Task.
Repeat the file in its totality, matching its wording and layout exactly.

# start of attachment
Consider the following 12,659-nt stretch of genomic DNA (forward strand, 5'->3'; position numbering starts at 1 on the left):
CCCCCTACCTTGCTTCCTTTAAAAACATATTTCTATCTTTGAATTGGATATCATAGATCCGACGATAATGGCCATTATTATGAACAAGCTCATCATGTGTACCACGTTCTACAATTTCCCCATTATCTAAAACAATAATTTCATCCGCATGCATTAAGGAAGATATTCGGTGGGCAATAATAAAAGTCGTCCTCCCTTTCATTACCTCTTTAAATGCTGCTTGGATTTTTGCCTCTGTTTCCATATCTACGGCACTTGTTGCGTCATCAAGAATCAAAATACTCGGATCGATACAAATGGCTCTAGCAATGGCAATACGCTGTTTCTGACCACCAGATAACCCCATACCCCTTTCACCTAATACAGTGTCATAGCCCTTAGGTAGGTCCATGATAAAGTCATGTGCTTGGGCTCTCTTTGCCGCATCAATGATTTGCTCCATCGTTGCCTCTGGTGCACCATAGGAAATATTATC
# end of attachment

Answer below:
Consider the following 12,659-nt stretch of genomic DNA (forward strand, 5'->3'; position numbering starts at 1 on the left):
CCCCCTACCTTGCTTCCTTTAAAAACATATTTCTATCTTTGAATTGGATATCATAGATCCGACGATAATGGCCATTATTATGAACAAGCTCATCATGTGTACCACGTTCTACAATTTCCCCATTATCTAAAACAATAATTTCATCCGCATGCATTAAGGAAGATATTCGGTGGGCAATAATAAAAGTCGTCCTCCCTTTCATTACCTCTTTAAATGCTGCTTGGATTTTTGCCTCTGTTTCCATATCTACGGCACTTGTTGCGTCATCAAGAATCAAAATACTCGGATCGATACAAATGGCTCTAGCAATGGCAATACGCTGTTTCTGACCACCAGATAACCCCATACCCCTTTCACCTAATACAGTGTCATAGCCCTTAGGTAGGTCCATGATAAAGTCATGTGCTTGGGCTCTCTTTGCCGCATCAATGATTTGCTCCATCGTTGCCTCTGGTGCACCATAGGAAATATTATC